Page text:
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Infrastructuring for Participatory Design: Supporting Student Agency in School Technology Use

  • Author(s): Lee, Ung-Sang Albert
  • Advisor(s): Gomez, Kimberley
  • et al.
Abstract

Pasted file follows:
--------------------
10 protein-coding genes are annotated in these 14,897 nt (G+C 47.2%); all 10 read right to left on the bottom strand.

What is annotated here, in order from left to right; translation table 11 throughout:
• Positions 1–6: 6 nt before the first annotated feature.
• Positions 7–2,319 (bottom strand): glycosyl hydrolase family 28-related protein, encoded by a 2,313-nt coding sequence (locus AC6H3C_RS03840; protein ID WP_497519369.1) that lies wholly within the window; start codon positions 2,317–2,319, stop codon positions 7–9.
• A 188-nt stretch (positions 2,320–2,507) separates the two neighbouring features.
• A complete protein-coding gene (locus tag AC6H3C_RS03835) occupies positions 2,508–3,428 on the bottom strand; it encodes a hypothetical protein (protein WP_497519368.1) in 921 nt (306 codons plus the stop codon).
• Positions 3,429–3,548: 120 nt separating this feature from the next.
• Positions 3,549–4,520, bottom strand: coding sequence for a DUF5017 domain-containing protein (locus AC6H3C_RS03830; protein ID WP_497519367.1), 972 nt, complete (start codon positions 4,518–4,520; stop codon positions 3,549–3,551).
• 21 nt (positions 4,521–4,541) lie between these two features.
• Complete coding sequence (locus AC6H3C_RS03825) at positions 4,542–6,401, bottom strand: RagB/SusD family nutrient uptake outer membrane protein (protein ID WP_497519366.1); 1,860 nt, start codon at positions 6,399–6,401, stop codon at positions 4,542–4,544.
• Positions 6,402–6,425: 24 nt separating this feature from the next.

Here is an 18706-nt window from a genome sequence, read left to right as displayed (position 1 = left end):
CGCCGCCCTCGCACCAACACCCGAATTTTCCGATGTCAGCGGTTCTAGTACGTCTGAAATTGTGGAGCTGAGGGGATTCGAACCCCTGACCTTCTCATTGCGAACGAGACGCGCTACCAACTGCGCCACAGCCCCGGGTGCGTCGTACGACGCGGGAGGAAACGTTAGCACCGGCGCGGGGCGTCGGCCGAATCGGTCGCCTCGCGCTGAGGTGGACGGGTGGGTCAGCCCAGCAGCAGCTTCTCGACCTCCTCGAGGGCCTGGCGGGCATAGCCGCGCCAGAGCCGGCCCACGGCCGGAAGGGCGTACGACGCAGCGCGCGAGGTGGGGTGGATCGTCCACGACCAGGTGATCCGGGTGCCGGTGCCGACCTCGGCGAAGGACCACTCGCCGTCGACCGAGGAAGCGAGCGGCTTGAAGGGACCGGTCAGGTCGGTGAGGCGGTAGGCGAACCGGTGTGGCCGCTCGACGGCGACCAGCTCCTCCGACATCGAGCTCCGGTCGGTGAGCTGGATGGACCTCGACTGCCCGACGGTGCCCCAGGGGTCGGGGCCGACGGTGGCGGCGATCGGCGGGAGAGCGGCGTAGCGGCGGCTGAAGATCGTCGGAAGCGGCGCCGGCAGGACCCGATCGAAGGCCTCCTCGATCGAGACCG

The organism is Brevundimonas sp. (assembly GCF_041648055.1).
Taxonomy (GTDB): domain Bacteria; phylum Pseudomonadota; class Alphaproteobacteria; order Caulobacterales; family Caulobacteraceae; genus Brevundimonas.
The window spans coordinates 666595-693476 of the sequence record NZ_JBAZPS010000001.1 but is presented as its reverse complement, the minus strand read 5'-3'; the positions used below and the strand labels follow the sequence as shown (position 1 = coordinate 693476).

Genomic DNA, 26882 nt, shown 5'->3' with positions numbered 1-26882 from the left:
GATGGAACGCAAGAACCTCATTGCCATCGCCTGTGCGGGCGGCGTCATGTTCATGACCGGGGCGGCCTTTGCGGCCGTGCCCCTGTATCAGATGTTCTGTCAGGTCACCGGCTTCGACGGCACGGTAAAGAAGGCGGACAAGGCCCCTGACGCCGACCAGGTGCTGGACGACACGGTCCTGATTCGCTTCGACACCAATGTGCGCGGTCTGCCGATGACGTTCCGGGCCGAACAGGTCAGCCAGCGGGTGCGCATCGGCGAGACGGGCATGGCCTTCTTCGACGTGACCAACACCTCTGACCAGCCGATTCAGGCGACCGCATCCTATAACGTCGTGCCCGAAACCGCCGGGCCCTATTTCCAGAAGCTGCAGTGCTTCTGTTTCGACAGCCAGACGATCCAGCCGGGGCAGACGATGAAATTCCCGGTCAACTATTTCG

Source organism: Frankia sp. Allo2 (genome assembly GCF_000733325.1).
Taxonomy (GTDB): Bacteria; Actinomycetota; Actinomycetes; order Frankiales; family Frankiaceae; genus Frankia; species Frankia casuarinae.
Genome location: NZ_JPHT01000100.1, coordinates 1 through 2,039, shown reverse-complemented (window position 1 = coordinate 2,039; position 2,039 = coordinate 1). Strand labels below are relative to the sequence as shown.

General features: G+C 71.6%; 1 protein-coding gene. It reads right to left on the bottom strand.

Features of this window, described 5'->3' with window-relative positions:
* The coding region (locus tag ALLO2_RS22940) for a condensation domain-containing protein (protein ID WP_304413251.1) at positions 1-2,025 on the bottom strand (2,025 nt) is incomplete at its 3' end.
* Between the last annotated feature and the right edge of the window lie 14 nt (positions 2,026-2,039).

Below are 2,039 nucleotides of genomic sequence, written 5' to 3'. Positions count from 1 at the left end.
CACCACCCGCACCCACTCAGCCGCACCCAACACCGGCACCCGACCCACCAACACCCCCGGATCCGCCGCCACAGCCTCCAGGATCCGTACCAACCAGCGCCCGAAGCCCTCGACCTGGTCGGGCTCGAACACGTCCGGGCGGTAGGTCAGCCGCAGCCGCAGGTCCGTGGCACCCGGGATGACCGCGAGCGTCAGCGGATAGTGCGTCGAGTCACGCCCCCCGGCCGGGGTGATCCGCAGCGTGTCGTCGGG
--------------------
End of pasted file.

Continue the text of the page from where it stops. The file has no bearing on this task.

This dissertation examines how infrastructures for more agentic participation of students in the design and implementation of school technology practices were developed in a participatory design-based research-practice partnership (Bang & Vossoughi, 2016) between a university and high school students a university-affiliated community school. The four-year partnership, primarily between a group of high school students and I as the university researcher that aimed to position students as key stakeholders in the school’s design of technology practices led to a number of design outcomes, which included a site-specific school e-portfolio system (Lorenzo & Ittelson, 2005). This study, as a design ethnography (Barab et al., 2004) focuses on the relationships between the school e-portfolio system as a design outcome, the processes of building participatory design infrastructures (Le Dantec & DiSalvo, 2013) with high school students, and the characteristics of student participation and development in the context of the collaborative design processes. Results will show the ways in which existing school culture and practices provided a fertile ground for the participating students and I to co-construct a collaborative design infrastructure that was continuously refined and re-organized to address newly visible, context-specific needs in the design domain as well as the design processes. Students participating in these processes were increasingly positioned and viewed themselves as authoritative and agentic participants in the collaboration. In this context, a constellation of assets they brought to bear to the design processes and embodied in the design outcomes informed their engagement with the design processes, their critique and conceptualization of school technology practices, and further development of individual and organizational equity. While this study focuses on the processes of developing school technology practices and will have much to offer in this domain, especially for those looking to critically examine equity in the design of school technology practices, the findings speak to broader implications on how to construct context-specific processes that view students and local stakeholders from an asset perspective and conceptualize, design and implement educational practices based on local theories of equity.

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